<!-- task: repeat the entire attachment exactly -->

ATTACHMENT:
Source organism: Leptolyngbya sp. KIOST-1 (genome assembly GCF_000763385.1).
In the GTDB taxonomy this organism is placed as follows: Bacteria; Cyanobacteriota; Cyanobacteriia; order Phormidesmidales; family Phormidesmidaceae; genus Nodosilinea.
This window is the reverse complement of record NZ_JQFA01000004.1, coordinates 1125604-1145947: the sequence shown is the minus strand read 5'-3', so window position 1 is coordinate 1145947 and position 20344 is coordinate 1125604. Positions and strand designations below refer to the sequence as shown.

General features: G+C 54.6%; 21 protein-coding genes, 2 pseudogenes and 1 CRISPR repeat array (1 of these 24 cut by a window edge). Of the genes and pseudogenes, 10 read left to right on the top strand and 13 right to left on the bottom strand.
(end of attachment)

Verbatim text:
Source organism: Leptolyngbya sp. KIOST-1 (genome assembly GCF_000763385.1).
In the GTDB taxonomy this organism is placed as follows: Bacteria; Cyanobacteriota; Cyanobacteriia; order Phormidesmidales; family Phormidesmidaceae; genus Nodosilinea.
This window is the reverse complement of record NZ_JQFA01000004.1, coordinates 1125604-1145947: the sequence shown is the minus strand read 5'-3', so window position 1 is coordinate 1145947 and position 20344 is coordinate 1125604. Positions and strand designations below refer to the sequence as shown.

General features: G+C 54.6%; 21 protein-coding genes, 2 pseudogenes and 1 CRISPR repeat array (1 of these 24 cut by a window edge). Of the genes and pseudogenes, 10 read left to right on the top strand and 13 right to left on the bottom strand.